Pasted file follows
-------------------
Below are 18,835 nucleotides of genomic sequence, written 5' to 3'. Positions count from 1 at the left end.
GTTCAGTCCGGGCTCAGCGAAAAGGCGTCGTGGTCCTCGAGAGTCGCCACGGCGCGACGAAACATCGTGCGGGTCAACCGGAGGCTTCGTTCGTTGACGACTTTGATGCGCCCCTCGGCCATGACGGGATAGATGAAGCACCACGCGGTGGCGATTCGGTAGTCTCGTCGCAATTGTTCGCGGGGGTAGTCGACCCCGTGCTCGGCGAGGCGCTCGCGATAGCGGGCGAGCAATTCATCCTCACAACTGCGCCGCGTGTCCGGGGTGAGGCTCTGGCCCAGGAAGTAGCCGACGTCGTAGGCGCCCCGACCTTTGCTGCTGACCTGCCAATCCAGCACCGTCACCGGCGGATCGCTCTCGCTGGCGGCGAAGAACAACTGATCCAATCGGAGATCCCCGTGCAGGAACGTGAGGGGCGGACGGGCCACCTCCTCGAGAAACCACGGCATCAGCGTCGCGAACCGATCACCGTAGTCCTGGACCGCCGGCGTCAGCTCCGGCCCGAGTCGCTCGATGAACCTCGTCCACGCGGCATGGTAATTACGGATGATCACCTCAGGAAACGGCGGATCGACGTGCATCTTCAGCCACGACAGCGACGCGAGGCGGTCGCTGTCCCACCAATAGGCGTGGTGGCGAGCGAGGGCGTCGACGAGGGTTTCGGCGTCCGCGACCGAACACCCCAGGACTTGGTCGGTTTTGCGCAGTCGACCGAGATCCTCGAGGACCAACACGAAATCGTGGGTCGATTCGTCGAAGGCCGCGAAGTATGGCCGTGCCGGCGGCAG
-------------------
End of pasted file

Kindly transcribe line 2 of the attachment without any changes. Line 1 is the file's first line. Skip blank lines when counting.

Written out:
GTTCAGTCCGGGCTCAGCGAAAAGGCGTCGTGGTCCTCGAGAGTCGCCACGGCGCGACGAAACATCGTGCGGGTCAACCGGAGGCTTCGTTCGTTGACGACTTTGATGCGCCCCTCGGCCATGACGGGATAGATGAAGCACCACGCGGTGGCGATTCGGTAGTCTCGTCGCAATTGTTCGCGGGGGTAGTCGACCCCGTGCTCGGCGAGGCGCTCGCGATAGCGGGCGAGCAATTCATCCTCACAACTGCGCCGCGTGTCCGGGGTGAGGCTCTGGCCCAGGAAGTAGCCGACGTCGTAGGCGCCCCGACCTTTGCTGCTGACCTGCCAATCCAGCACCGTCACCGGCGGATCGCTCTCGCTGGCGGCGAAGAACAACTGATCCAATCGGAGATCCCCGTGCAGGAACGTGAGGGGCGGACGGGCCACCTCCTCGAGAAACCACGGCATCAGCGTCGCGAACCGATCACCGTAGTCCTGGACCGCCGGCGTCAGCTCCGGCCCGAGTCGCTCGATGAACCTCGTCCACGCGGCATGGTAATTACGGATGATCACCTCAGGAAACGGCGGATCGACGTGCATCTTCAGCCACGACAGCGACGCGAGGCGGTCGCTGTCCCACCAATAGGCGTGGTGGCGAGCGAGGGCGTCGACGAGGGTTTCGGCGTCCGCGACCGAACACCCCAGGACTTGGTCGGTTTTGCGCAGTCGACCGAGATCCTCGAGGACCAACACGAAATCGTGGGTCGATTCGTCGAAGGCCGCGAAGTATGGCCGTGCCGGCGGCAG